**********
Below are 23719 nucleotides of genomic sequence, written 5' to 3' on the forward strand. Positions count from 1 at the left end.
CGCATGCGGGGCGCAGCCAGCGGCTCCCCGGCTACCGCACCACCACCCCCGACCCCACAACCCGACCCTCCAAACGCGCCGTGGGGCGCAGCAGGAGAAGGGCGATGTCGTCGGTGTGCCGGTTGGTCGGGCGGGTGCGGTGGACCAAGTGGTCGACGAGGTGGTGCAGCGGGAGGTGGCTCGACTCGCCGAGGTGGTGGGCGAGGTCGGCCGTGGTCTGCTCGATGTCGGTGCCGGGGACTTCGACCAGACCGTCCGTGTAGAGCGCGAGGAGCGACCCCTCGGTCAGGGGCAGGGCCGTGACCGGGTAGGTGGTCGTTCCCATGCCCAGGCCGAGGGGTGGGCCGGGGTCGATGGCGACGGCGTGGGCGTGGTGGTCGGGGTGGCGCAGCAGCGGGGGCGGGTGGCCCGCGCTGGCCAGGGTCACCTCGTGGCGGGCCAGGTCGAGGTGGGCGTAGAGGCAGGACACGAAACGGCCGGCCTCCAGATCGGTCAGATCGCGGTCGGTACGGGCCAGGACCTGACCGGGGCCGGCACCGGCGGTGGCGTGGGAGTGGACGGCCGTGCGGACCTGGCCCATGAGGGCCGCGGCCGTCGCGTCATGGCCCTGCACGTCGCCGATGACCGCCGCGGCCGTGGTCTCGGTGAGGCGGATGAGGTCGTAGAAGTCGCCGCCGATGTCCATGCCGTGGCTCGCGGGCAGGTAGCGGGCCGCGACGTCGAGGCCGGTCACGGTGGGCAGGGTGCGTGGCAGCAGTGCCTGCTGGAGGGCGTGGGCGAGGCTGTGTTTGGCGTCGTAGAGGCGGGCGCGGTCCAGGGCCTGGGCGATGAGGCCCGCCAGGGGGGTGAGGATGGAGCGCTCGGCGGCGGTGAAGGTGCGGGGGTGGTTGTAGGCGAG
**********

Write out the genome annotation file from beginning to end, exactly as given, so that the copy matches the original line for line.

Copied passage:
Below are 23719 nucleotides of genomic sequence, written 5' to 3' on the forward strand. Positions count from 1 at the left end.
CGCATGCGGGGCGCAGCCAGCGGCTCCCCGGCTACCGCACCACCACCCCCGACCCCACAACCCGACCCTCCAAACGCGCCGTGGGGCGCAGCAGGAGAAGGGCGATGTCGTCGGTGTGCCGGTTGGTCGGGCGGGTGCGGTGGACCAAGTGGTCGACGAGGTGGTGCAGCGGGAGGTGGCTCGACTCGCCGAGGTGGTGGGCGAGGTCGGCCGTGGTCTGCTCGATGTCGGTGCCGGGGACTTCGACCAGACCGTCCGTGTAGAGCGCGAGGAGCGACCCCTCGGTCAGGGGCAGGGCCGTGACCGGGTAGGTGGTCGTTCCCATGCCCAGGCCGAGGGGTGGGCCGGGGTCGATGGCGACGGCGTGGGCGTGGTGGTCGGGGTGGCGCAGCAGCGGGGGCGGGTGGCCCGCGCTGGCCAGGGTCACCTCGTGGCGGGCCAGGTCGAGGTGGGCGTAGAGGCAGGACACGAAACGGCCGGCCTCCAGATCGGTCAGATCGCGGTCGGTACGGGCCAGGACCTGACCGGGGCCGGCACCGGCGGTGGCGTGGGAGTGGACGGCCGTGCGGACCTGGCCCATGAGGGCCGCGGCCGTCGCGTCATGGCCCTGCACGTCGCCGATGACCGCCGCGGCCGTGGTCTCGGTGAGGCGGATGAGGTCGTAGAAGTCGCCGCCGATGTCCATGCCGTGGCTCGCGGGCAGGTAGCGGGCCGCGACGTCGAGGCCGGTCACGGTGGGCAGGGTGCGTGGCAGCAGTGCCTGCTGGAGGGCGTGGGCGAGGCTGTGTTTGGCGTCGTAGAGGCGGGCGCGGTCCAGGGCCTGGGCGATGAGGCCCGCCAGGGGGGTGAGGATGGAGCGCTCGGCGGCGGTGAAGGTGCGGGGGTGGTTGTAGGCGAG